Average North Carolina 'Obamacare' Customer Got $4,812 In Premium Subsidies
Blue Cross and Blue Shield of North Carolina announced Thursday it would continue to offer Affordable Care Act health insurance plans in all 100 North Carolina counties.
The announcement comes after months of internal debate at the state’s largest insurer. In May, BCBSNC announced heavy financial losses it incurred from individuals who buy these “Obamacare” plans.
One of the provisions in President Barack Obama's health care law, passed in 2010, sought to bring health insurance coverage to every American. The hope was that those who did not previously have insurance would become better consumers of health care. Instead of waiting until health emergencies forced them to seek treatment in an emergency setting, these patients could make regular visits to a primary care physician, stay healthier, and reduce the overall costs of health care.
That hasn’t happened. Instead, Blue Cross reported that it has actually seen emergency visits increase, driven largely by this new population of patients. Because of this increase, and other factors, Blue Cross reported a $280 million loss on plans purchased by ACA customers last year. As a whole, BCBSNC posted virtually no net income in 2015, and a net loss of $50 million in 2014, a year also impacted by ACA customers.
Blue Cross has requested hefty premium increases for patients on these ACA plans, though must receive approval from the N.C. Department of Insurance before enacting these increases. BCBSNC requested a nearly 19 percent increase on average for 2017, on top of a more than 32 percent increase approved for 2016. These large premium increases would apply only to those buying individual coverage, not those who purchase health insurance through an employer – though those premiums might increase as well.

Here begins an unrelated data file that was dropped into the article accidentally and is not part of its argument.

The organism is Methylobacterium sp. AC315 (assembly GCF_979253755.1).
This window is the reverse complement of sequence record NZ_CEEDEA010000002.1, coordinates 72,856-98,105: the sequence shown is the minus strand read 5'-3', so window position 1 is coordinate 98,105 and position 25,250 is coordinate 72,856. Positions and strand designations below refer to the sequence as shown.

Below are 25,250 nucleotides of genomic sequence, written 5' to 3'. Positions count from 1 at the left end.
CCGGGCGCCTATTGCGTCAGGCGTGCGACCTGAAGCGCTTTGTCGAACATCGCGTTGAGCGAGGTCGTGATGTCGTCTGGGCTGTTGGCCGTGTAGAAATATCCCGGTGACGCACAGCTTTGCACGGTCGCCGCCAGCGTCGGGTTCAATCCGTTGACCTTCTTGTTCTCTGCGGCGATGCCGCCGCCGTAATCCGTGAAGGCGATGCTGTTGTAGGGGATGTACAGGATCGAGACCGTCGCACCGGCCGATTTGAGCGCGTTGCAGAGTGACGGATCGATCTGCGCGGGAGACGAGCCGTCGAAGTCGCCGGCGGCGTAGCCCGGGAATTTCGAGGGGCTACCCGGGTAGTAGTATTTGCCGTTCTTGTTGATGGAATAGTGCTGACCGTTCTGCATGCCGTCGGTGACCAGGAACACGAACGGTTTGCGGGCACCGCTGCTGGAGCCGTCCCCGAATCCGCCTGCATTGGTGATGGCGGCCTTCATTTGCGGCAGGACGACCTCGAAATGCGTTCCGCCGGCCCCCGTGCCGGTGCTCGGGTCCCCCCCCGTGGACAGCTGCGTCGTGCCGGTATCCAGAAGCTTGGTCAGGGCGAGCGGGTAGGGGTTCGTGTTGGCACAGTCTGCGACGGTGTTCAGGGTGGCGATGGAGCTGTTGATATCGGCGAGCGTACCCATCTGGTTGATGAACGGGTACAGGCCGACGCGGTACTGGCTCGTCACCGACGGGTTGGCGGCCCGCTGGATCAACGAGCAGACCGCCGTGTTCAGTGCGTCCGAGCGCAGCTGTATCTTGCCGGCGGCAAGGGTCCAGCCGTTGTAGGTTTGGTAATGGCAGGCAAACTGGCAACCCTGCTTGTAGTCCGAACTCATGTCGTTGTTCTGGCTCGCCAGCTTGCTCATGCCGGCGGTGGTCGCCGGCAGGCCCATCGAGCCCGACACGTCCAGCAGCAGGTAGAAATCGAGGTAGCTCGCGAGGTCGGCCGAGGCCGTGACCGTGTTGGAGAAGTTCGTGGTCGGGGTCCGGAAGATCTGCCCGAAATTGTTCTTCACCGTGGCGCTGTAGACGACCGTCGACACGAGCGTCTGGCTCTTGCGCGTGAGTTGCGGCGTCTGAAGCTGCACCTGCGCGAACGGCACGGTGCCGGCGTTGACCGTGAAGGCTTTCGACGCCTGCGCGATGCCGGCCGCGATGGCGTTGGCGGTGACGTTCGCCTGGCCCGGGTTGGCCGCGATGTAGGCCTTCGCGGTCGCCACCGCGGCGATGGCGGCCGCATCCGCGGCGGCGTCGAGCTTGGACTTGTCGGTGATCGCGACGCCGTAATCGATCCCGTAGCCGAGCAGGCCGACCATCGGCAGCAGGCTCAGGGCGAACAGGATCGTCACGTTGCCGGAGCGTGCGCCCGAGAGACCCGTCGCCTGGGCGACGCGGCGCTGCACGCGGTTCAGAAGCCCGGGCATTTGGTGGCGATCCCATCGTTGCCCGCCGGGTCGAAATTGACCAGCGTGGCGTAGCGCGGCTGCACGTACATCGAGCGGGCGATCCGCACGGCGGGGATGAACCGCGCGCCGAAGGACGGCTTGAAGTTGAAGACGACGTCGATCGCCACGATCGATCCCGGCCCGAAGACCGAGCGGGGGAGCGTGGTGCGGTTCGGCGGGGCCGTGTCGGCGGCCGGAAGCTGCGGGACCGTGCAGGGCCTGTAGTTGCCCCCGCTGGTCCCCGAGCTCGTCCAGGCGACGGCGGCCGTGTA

Losses on ACA plans came on top of millions of dollars in subsidies from the federal government intended to cover premiums for low-income customers who can’t afford to pay the full amount, what Health and Human Services calls, “advance payment of the premium tax credit” (APTC). In North Carolina last year, the federal government contributed $401 in premium assistance on average per qualifying enrollee per month, or $4,812 per year, on average, according to HHS.
That average was the third highest in the nation, behind only Alaska and Wyoming, states with significantly smaller populations. Furthermore, a higher percentage of ACA enrollees in North Carolina qualified for a subsidy than in many other states, so not only did the federal government pay a higher-than-average subsidy in North Carolina, it also paid it to more people than the national average.
That came at least in part because North Carolina did not expand Medicaid. North Carolina is one of the most restrictive states when it comes to qualifying for Medicaid – though offers sometimes generous benefits to those who do qualify. A provision in the ACA intended to expand Medicaid coverage to anyone up to 138 percent of the federal poverty level. Those above that benchmark could purchase marketplace plans and cover premiums with the APTC premium credit.
However, because North Carolina did not expand Medicaid, many who purchased marketplace health insurance plans were below the 138 percent of poverty level benchmark, and therefore qualified for a higher subsidy, bringing up the average for the state.
In August, the U.S. Department of Health and Human Services released a report showing that expanding Medicaid would lower Marketplace premiums by about 7 percent in those states.